Clean-up sale nets SapuraKencana partner $198m

Norwegian drilling contractor Seadrill ends its equity ownership in Malaysia's largest oil and gas company but remains a strategic partner.

Norwegian offshore deepwater drilling contractor Seadrill divested its entire stake in Malaysia’s SapuraKencana Petroleum on Wednesday, netting M$775 million ($198 million) through an accelerated bookbuild after the market close.

The transaction is the first internationally marketed block trade out of Malaysia so far this year, hinting at a revival in the relatively moribund market. According to Dealogic, equity capital markets deal volumes in Malaysia totaled $154 million in the first quarter, the lowest since 2010 and less than one seventh of the activity recorded in the same quarter last year.

The backdrop to the block trade was far from ideal. Although the benchmark Kuala Lumpur Composite Index of Malaysian shares has gained ground since hitting the 1,600 mark in late January, it traded back below 1,700 points on Tuesday following news of state investment company 1Malaysia Development’s default on a $1.75 billion dollar bond due 2022.

The block trade in SapuraKencana Petroleum shares should nonetheless have come as little surprise to equity investors since the deal has been sounded out to the market since early April, a source familiar with the situation told FinanceAsia.

Such sale was initiated by a different syndicate and it was unable to gather enough demand to eventually hit the market, despite being pitched with a much larger discount and a smaller deal size. That perhaps was due to the fact that the stock price was 7% above the current level at that time, which created price discrepancies between the sellers and potential buyers.

Global fluctuations in crude oil prices have swept away much interest in the oil and gas sector, but the fact that prices have rebounded significantly since early April have helped the deal. Brent crude has recovered more than 20% from $38 per barrel at the beginning of the month to around $46.5 per barrel in Asia late Wednesday.

SapuraKencana Petroleum, which engages in engineering and construction of oil and gas projects, is highly sensitive towards oil price fluctuations. Due to oil price weakness, the company recorded an impairment loss of M$2 billion last year.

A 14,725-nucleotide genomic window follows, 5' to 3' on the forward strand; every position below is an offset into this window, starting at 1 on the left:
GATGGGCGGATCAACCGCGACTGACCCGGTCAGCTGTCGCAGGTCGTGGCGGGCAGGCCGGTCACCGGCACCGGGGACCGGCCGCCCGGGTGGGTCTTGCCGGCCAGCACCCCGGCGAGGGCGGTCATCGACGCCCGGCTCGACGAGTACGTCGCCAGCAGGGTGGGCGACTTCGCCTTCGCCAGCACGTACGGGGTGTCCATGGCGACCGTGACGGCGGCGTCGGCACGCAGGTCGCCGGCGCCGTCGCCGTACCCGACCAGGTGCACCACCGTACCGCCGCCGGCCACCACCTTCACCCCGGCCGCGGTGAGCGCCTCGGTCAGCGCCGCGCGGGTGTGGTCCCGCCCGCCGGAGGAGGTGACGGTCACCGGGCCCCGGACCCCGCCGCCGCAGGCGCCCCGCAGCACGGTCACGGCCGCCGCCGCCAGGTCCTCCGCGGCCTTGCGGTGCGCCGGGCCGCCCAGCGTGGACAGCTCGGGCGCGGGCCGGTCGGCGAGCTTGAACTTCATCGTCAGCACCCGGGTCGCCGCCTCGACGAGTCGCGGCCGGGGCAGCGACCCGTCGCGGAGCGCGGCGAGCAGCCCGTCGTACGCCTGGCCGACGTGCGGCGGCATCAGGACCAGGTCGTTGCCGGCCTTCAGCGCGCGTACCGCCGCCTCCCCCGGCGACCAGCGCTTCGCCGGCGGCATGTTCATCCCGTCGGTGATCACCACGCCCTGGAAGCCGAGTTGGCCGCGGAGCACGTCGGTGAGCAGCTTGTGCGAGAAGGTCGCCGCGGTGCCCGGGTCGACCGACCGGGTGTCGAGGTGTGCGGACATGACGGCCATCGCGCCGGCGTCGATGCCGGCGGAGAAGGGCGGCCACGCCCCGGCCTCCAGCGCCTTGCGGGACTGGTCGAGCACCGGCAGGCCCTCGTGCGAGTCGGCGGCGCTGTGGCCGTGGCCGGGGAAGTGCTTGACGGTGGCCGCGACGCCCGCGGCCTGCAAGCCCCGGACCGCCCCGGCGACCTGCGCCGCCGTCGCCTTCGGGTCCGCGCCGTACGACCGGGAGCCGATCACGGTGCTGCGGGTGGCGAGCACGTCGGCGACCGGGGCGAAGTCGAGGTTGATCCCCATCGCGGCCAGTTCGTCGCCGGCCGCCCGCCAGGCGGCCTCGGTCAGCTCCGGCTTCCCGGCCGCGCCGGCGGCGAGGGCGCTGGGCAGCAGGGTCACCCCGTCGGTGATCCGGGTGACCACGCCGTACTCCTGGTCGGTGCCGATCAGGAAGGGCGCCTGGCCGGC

Providing further security, the syndicate solicited anchor demand to ensure the order book was around 70% covered at launch, leaving approximately just $60 million for public subscription, the source familiar with the situation said, adding that a significant portion of the anchor demand originated from reverse enquiries.


Initial terms at deal launch were an offer of 490.3 million SapuraKencana Petroleum shares at between M$1.56 to M$1.66 per share, equating to a discount of 6.2% to 11.9% over the oil and gas company’s M$1.77 share price close on Wednesday.

That represents a fairly sizable chunk of the $2.7 billion company, equivalent to 8.2% of its outstanding capital and 56 times the stock’s average three-month volume of 14.5 million shares.

Final pricing was settled towards the bottom of the range at M$1.58, implying a final discount of 10.7% and raising $198 million for the Norwegian seller, which is controlled by local shipping tycoon John Fredriksen.

Demand was overwhelming with the order book closing multiple times oversubscribed. Majority of the orders came from local investors, including demand from soverign accounts such as Malaysia's pension fund. Allocations were made to about 60 accounts in the final book.

As such, it suggests the underlying interest in Malaysia equities at the right pricing remained unchallenged despite the current volatile markets.

This is the fourth time since 2012 that Seadrill has divested its holdings in SapuraKencana Petroleum, its Malaysian partner. The last deal was completed in 2014, when Seadrill offloaded $300 million-worth of shares.

The two companies remain in partnership on a number of projects, including the operation of their Brazilian shipping joint venture Sapura Navegação Marítima.

Morgan Stanley was sole bookrunner on the transaction while Maybank was a co-bookrunner responsible for local distribution.

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